Religion & Beliefs
Son Sacrifice: Humility and the Significance of the Akeda
Many years ago, when I lived at Kibbutz Tirat Tzvi, a storm erupted in synagogue on Shabbat Vayare-the Shabbat, like this coming one, on which we read the story of Akedat Yitzhak, the binding of Isaac. The shouts of anger … Read More
Many years ago, when I lived at Kibbutz Tirat Tzvi, a storm erupted in synagogue on Shabbat Vayare-the Shabbat, like this coming one, on which we read the story of Akedat Yitzhak, the binding of Isaac.
The shouts of anger and dismay were occasioned by one of the plethora of pamphlets that appear in nearly every synagogue in Israel, each one offering interpretations and glosses on the weekly Torah portion. The pamphlet in question had been written by an American immigrant to Israel, and it broke with tradition by condemning, rather than lauding, Abraham’s willingness to follow God’s command to sacrifice his son.
This was many years ago, so I don’t remember the name of the author or his exact words, but he pointed out-and he was hardly the first to do so-the anomaly between Abraham’s attempt to deter God from his plan to destroy the evil city of Sodom and the patriarch’s mute acceptance of the command to slaughter his son. In pleading for Sodom, Abraham argues that the city’s righteous inhabitants would be killed along with the guilty-and that God, the world’s judge, would be seen as committing an injustice. Yet Abraham raises no objection at all to the unjust sentence imposed on his own innocent, beloved son, nor to God’s insistence that he, Abraham, be the instrument of God’s injustice. The writer expressed his horror at Abraham’s behavior, and censured it in no uncertain words.
My guess is that his visceral reaction to Abraham’s apparently mindless obedience was triggered by a liberal American liberal upbringing. Like me, he’d been taught by his parents and by his society not to remain silent in the face of injustice and never to obey an unjust command without question.
Nearly all traditional interpretations and classical commentators view this, the last of Abraham’s ten trials, as a manifestation of the first Jew’s steely resolve to maintain his faith even at the price of losing what he loved most-the son born to him by his wife Sarah in their old age. In reference to Abraham’s fierce face, medieval Jewish liturgical poets called him "Eitan," meaning "the strong one."
While it broke with tradition, the modern writer’s view of the story was firmly grounded in the Torah’s text. The dissonance between pleading for Sodom and binding Isaac is glaring and even traditional commentators felt they had to explain it. And even the Sages of the Talmud and Midrash did not hesitate to criticize and even condemn the actions of biblical heroes.
So why did the writer’s critique of Abraham arouse such anger in Tirat Tzvi’s synagogue that morning?
The ethos of national, and in particular, military service is strongest in two of Israel’s subcultures, the kibbutzim and the national-religious community. Tirat Tzvi, the oldest of the country’s handful of religious kibbutzim, belongs to both those sectors, so military service is a sacred value. A large portion of the kibbutz’s young men serve in elite units that perform some of the IDF’s most dangerous missions. Parents, and the kibbutz community as a whole, actively encourage sons to volunteer for such units. (Tirat Tzvi also expects its young women to perform military service and no small number even reach officer rank, but in general they service in much less risky positions. So the ethos of self-sacrifice to the point of possible death is still very much a male one.)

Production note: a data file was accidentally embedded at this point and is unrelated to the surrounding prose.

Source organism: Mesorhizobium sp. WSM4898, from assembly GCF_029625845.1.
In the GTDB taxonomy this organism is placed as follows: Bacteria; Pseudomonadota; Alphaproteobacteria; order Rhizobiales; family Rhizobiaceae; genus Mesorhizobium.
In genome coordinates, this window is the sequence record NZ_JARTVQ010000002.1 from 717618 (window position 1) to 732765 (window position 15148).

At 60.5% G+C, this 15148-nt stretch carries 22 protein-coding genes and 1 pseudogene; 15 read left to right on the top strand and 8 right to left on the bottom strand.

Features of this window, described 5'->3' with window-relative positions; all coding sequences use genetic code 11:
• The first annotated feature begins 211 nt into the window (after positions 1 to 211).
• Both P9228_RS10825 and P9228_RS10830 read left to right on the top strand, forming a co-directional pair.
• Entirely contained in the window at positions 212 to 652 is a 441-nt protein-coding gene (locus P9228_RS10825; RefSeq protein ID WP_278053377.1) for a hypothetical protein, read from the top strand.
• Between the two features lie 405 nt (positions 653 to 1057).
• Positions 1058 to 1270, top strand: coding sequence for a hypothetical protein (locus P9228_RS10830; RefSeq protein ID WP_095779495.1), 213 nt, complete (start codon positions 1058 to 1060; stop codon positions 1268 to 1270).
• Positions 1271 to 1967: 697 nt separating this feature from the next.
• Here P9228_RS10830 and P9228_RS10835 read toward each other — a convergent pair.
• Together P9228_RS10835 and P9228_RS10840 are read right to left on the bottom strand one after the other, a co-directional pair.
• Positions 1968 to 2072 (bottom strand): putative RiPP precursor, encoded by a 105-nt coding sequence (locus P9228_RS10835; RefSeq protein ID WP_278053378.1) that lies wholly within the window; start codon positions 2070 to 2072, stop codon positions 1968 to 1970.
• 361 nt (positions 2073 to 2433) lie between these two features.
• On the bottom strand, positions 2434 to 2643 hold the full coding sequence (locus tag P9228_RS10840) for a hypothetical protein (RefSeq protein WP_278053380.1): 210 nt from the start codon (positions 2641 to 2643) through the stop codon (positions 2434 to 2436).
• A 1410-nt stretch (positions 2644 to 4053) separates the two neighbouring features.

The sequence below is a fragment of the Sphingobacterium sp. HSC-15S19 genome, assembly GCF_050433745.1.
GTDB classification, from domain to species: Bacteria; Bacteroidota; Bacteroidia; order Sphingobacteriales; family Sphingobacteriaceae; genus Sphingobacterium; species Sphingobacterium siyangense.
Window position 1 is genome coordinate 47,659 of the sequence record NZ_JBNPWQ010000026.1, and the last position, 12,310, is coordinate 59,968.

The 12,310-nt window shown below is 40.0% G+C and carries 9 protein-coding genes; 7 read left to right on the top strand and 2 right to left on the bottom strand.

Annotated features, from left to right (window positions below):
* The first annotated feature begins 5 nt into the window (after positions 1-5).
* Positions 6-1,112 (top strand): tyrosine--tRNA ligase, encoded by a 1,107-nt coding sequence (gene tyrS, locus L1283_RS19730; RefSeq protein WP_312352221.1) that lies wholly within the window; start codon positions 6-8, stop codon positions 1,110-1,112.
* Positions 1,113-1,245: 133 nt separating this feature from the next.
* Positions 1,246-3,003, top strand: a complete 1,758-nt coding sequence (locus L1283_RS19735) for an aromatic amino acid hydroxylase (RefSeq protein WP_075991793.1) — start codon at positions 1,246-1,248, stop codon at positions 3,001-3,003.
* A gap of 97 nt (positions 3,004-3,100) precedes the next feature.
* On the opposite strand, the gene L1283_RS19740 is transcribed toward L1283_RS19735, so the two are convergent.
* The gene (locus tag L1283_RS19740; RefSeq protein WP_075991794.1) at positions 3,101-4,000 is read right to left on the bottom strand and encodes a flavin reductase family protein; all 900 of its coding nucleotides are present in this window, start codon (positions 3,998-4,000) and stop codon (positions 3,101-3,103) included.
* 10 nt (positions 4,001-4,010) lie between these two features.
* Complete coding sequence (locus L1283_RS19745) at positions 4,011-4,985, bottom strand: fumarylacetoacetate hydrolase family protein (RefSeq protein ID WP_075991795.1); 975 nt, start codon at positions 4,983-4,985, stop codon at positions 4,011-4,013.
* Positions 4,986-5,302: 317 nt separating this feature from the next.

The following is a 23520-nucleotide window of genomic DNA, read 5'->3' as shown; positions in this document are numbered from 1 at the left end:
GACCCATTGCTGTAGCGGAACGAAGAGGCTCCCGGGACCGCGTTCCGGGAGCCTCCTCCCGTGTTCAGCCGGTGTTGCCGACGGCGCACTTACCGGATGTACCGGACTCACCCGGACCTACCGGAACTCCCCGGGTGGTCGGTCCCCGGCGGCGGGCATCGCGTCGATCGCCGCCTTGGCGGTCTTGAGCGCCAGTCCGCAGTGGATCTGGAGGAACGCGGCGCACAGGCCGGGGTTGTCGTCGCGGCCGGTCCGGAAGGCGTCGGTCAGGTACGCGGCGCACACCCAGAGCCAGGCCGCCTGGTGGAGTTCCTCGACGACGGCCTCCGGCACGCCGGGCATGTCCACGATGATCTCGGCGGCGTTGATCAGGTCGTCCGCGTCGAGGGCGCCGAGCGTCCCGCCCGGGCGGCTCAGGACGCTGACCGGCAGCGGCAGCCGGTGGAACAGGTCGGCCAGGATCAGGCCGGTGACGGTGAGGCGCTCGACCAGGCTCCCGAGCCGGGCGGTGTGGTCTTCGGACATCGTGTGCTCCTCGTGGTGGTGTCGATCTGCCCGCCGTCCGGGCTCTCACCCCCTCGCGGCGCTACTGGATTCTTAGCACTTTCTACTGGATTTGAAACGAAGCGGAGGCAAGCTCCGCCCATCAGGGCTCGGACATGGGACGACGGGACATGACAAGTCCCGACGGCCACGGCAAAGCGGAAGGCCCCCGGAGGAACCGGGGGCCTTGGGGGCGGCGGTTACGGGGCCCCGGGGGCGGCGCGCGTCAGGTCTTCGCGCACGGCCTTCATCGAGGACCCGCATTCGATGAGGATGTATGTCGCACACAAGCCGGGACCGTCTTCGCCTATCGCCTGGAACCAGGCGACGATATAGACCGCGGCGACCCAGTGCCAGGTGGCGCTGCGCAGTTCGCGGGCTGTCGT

Parents who have raised their children to give their all for their country and who have encouraged their sons to aim for the best and toughest army units, inevitably read the binding of Isaac in a different way. This is the position that I and my wife Ilana find ourselves today: if our primary concern was for our sons’ safety, we would have raised them to think of themselves first and to do their best to get through their army service at desk jobs. In a way, in bringing up our sons as we have, we have bound them and placed them on an altar-and we pray fervently that God will not require the sacrifice.
The angry kibbutzniks at Tirat Tzvi felt they’d been insulted by the American immigrant who had dared criticize the sacrifice that Abraham had been willing to make. While it was hardly the writer’s intention (in fact, he fervently apologized the following week’s pamphlet), the people of Tirat Tzvi felt that they were being accused of injustice and moral obtuseness in having sent their sons off to combat service in their country’s army.
Yet both readings of the story are valid, well-founded, and valuable. What was on evidence at Tirat Tzvi that Shabbat morning was a glaring failure, on both sides, to read the text and understand the tradition with due humility. The writer was so incensed by Abraham’s intent to murder his son that he summarily dismissed the traditional commentaries without trying to understand them. The outraged kibbutzniks were so caught up in their allegiance to traditional readings and in the personal choices they had made that they were unwilling to consider any other reading of the story.
If the Torah’s stories and commandments are to have any relevance to us today, we must place them in the context of our lives in the modern world. Yet we err if we dismiss traditional readings and understandings as primitive, benighted, or insensitive. After all, our great-grandchildren’s children will live in a different world than we do today but they will still read the Torah. And we hope that they will both find messages relevant to them and strive to understand, with respect and humility, what those stories meant and how they were read by previous generations-including ours.